Merle Haggard Says 'Prison Is the Biggest Business in America'

In a new interview, country legend Merle Haggard says his opinions on marijuana and the prison system have changed over the years.

During a recent chat with Men's Journal, Haggard discussed the evolution of marijuana culture in America and his own opinions on the drug have changed.

"At the time I wrote 'Okie From Muskogee,' I didn't smoke," Haggard explained. "It was '68. I had been brainwashed like most of America about what marijuana would and wouldn't doI thought it was responsible for the flower children walking around with their mouths open. It was not so. But if a guy doesn't learn anything in 50 years, there's something wrong with him. I've learned a lot about it, and America has, too."

Marijuana culture is one of the topics explored on Haggard's recent collaborative effort with longtime friend Willie Nelson, Django and Jimmie. The album covers a wide array of taboo topics, including drug use and the more difficult times in both musicians' personal lives and careers.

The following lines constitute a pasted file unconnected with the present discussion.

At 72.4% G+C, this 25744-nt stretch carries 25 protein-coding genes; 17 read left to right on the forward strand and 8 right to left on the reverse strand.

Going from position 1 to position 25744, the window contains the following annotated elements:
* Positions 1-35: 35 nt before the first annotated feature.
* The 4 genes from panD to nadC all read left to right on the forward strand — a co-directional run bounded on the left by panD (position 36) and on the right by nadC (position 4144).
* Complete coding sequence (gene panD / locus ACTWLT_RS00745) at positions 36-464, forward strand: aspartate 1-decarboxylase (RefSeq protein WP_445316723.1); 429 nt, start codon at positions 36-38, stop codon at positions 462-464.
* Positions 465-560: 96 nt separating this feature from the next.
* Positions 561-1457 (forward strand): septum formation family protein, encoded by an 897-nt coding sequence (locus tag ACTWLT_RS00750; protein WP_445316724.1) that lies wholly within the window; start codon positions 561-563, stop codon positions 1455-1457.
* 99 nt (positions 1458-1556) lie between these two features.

Haggard's younger years in Bakersfield, Calif. were filled with trips in and out of jail. At the age of 18, he was sentenced to 15 years in San Quentin State Prison for a burglary charge. He was at the prison when Johnny Cash performed his legendary concert and credits Cash with changing his life and bringing him into the world of country music. For 78-year-old Haggard, the current state of America's prison system is a complicated subject.

"I believe that if you break the law and get caught, you should go to jail," he said. "But we're in a hard time in America now, with all the trouble with police in the cities. Prison is the biggest business in America. Bigger than marijuana! You got the money, you can build a prison out in Nevada and it'll be filled before you finish building it. That's a fact, and that's a shame."

Next: Willie Nelson Prepares to Launch Marijuana Business in Colorado

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Merle Haggard Says 'Prison Is the Biggest Business in America'